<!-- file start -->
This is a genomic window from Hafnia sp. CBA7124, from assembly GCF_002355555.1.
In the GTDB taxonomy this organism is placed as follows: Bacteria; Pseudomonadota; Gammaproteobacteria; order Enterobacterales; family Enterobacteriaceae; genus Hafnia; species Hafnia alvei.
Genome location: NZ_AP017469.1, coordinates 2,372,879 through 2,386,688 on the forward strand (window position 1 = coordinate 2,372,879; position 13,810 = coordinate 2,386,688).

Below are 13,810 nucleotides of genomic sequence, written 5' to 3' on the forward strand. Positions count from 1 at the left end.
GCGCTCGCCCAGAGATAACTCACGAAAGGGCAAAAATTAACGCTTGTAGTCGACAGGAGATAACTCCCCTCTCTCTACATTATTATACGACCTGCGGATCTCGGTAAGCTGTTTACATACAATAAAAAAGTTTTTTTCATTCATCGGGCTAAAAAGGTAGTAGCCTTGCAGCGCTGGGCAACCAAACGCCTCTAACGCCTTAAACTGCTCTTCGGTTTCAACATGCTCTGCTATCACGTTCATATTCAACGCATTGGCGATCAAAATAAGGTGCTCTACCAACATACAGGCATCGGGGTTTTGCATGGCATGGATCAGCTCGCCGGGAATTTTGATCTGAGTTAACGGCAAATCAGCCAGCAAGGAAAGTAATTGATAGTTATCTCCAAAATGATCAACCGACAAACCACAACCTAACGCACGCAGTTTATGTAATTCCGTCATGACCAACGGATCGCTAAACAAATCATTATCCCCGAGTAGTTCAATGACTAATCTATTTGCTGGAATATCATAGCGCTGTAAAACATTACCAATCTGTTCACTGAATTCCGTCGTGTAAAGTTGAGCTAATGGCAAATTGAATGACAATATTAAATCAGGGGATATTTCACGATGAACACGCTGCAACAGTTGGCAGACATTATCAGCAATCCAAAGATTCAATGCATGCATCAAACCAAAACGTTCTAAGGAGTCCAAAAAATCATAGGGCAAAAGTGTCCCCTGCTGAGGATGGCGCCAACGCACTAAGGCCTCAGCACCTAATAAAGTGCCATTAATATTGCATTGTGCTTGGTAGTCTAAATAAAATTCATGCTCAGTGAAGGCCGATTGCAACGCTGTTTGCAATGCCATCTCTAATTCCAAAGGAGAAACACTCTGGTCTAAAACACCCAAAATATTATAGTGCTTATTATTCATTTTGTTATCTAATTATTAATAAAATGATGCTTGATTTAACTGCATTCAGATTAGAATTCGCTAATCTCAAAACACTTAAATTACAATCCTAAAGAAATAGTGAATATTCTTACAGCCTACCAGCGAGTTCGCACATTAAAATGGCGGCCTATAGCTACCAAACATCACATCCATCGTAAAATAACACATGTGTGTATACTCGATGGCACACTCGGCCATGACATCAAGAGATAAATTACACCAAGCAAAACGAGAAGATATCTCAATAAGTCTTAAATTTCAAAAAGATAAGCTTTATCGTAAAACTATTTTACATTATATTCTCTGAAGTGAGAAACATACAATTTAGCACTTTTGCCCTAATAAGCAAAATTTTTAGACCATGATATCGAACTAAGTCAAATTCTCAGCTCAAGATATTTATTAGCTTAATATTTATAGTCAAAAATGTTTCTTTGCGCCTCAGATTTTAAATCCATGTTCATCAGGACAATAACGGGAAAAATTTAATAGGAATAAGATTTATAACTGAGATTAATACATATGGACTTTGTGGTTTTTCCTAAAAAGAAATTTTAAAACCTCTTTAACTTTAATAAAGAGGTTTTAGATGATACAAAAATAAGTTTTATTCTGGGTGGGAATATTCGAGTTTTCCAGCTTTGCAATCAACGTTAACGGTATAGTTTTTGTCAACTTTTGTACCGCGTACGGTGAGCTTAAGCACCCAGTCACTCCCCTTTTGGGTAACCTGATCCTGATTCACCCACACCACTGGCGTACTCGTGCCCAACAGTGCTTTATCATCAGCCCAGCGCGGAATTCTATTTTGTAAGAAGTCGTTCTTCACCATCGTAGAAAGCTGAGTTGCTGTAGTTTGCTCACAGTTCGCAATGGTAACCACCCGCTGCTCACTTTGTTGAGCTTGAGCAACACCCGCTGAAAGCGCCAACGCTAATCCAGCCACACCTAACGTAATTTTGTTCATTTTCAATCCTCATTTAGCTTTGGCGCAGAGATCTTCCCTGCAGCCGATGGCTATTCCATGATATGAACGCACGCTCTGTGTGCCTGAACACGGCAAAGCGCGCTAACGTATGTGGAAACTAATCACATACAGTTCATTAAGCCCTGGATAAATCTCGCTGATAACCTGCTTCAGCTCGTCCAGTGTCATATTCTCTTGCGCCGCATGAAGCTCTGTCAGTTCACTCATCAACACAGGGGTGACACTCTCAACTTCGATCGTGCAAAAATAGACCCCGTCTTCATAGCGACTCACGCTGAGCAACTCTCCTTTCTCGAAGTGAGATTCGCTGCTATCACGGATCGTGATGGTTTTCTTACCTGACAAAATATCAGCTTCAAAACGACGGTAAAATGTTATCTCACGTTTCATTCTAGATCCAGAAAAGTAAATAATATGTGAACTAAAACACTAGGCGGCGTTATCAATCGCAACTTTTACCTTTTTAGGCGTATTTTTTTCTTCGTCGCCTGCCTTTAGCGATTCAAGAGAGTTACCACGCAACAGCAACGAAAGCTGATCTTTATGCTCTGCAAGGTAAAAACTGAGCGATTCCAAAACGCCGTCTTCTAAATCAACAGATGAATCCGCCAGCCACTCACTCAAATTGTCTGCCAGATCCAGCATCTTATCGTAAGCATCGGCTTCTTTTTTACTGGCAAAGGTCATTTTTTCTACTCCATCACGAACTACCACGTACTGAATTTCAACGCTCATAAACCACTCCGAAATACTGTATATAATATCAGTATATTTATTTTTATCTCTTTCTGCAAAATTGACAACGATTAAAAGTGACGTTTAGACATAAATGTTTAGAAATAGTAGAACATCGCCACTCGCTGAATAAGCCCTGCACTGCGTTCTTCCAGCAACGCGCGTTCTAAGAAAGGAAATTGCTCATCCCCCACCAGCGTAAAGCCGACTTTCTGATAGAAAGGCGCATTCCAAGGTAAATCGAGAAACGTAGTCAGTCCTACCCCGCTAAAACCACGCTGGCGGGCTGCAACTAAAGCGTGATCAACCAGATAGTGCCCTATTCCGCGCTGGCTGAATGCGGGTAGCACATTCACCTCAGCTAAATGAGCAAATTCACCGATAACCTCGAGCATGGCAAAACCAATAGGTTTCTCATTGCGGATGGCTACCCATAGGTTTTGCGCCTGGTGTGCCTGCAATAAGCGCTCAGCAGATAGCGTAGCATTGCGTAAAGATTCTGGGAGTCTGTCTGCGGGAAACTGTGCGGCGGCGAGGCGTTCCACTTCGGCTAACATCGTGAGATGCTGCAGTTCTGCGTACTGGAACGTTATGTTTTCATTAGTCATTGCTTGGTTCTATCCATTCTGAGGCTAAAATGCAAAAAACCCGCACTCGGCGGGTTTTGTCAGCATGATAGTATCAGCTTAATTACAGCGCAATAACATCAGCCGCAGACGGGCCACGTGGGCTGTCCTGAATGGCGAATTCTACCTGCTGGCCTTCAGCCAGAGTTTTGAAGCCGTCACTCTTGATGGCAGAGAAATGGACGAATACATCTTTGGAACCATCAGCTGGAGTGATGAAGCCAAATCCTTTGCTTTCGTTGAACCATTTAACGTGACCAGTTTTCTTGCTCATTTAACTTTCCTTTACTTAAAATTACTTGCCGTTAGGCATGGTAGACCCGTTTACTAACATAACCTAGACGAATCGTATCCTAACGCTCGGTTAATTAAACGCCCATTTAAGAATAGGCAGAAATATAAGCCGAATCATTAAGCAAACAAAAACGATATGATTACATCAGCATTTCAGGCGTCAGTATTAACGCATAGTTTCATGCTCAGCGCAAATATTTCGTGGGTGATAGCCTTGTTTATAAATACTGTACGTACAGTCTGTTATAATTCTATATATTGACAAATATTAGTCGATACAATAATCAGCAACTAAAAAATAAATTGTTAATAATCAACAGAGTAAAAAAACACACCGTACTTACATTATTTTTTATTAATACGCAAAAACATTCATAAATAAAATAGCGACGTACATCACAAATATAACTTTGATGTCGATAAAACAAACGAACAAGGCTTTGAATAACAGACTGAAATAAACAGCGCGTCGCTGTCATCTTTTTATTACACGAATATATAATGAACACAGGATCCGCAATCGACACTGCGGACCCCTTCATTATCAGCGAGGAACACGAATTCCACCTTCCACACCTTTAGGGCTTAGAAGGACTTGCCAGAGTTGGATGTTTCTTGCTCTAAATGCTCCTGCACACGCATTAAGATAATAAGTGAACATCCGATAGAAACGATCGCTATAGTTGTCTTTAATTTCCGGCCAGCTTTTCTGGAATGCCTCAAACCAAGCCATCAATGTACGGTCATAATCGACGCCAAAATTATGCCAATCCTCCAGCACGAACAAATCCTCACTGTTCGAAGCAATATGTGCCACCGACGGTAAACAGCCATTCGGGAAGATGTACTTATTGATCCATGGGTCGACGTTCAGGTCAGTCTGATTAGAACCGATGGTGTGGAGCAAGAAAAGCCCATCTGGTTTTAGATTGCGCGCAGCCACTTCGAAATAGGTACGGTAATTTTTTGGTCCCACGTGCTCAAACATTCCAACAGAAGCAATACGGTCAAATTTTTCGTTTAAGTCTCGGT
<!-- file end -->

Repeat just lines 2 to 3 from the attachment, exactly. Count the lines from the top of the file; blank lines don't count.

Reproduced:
In the GTDB taxonomy this organism is placed as follows: Bacteria; Pseudomonadota; Gammaproteobacteria; order Enterobacterales; family Enterobacteriaceae; genus Hafnia; species Hafnia alvei.
Genome location: NZ_AP017469.1, coordinates 2,372,879 through 2,386,688 on the forward strand (window position 1 = coordinate 2,372,879; position 13,810 = coordinate 2,386,688).